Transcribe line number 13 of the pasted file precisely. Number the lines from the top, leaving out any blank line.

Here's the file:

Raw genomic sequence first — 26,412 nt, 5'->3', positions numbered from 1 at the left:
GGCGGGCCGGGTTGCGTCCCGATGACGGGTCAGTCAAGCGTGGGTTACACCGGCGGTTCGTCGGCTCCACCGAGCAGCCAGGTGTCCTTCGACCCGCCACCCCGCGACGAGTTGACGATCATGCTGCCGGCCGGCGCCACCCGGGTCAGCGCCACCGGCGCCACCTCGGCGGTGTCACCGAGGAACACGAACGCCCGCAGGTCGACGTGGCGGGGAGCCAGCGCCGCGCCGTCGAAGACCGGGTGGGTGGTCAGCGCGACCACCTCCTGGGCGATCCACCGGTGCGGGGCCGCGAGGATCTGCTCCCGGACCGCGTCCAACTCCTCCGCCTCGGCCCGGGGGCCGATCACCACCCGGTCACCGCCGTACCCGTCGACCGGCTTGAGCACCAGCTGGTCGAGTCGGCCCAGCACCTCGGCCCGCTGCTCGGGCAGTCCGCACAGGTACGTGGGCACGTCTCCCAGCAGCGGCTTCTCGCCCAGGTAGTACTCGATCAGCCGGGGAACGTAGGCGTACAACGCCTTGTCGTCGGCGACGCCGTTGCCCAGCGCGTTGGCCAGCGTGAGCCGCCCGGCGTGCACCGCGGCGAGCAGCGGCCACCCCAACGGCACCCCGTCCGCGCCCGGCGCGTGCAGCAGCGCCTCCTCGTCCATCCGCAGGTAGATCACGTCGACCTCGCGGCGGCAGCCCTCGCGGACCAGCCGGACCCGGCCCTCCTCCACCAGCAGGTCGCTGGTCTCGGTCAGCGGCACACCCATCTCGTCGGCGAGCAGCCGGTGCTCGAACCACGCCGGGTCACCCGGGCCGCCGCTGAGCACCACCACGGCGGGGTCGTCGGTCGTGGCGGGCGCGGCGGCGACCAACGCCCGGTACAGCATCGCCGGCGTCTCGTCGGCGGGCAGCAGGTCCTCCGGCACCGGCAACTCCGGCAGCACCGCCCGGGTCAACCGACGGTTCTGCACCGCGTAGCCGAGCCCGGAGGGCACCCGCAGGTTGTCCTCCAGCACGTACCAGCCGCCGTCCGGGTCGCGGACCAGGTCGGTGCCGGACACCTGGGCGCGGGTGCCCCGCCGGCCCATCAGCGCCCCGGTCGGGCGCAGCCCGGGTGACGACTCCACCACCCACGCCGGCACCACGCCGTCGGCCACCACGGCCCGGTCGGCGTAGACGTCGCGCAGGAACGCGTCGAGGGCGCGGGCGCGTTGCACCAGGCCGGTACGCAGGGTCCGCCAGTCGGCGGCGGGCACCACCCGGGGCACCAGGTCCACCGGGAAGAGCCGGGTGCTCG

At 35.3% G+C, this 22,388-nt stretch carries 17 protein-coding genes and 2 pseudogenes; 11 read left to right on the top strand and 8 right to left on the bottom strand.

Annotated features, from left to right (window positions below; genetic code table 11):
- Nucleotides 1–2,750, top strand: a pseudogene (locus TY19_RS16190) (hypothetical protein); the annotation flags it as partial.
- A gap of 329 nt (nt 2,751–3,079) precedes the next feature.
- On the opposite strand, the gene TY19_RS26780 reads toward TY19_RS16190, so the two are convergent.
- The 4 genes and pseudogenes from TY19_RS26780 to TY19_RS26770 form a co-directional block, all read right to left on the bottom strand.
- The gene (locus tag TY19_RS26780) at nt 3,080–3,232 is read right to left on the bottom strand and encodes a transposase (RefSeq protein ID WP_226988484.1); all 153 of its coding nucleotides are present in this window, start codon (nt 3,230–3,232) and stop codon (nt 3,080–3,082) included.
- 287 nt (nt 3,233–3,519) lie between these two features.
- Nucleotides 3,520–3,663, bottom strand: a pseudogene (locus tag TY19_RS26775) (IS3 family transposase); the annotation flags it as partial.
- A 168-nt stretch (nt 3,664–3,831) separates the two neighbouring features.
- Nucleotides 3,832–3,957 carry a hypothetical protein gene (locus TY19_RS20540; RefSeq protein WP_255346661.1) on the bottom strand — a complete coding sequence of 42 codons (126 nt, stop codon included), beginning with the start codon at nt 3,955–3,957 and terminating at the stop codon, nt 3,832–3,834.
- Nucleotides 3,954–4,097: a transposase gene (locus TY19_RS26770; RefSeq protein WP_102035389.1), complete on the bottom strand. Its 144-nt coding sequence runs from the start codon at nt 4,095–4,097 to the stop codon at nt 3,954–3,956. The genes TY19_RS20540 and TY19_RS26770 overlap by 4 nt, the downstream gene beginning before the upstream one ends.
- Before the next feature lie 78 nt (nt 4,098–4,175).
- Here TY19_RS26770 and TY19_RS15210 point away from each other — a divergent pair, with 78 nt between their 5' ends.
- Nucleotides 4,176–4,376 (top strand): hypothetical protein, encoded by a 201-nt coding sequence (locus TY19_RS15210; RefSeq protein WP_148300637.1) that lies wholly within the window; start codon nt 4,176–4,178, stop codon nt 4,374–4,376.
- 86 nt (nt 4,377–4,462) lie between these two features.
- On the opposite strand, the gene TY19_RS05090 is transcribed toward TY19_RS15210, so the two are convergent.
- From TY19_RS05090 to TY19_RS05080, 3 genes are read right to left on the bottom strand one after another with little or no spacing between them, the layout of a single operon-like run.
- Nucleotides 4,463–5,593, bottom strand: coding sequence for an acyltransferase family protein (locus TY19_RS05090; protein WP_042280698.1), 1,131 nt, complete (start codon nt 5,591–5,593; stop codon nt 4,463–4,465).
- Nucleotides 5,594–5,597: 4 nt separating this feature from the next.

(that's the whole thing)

- Nucleotides 3,832–3,957 carry a hypothetical protein gene (locus TY19_RS20540; RefSeq protein WP_255346661.1) on the bottom strand — a complete coding sequence of 42 codons (126 nt, stop codon included), beginning with the start codon at nt 3,955–3,957 and terminating at the stop codon, nt 3,832–3,834.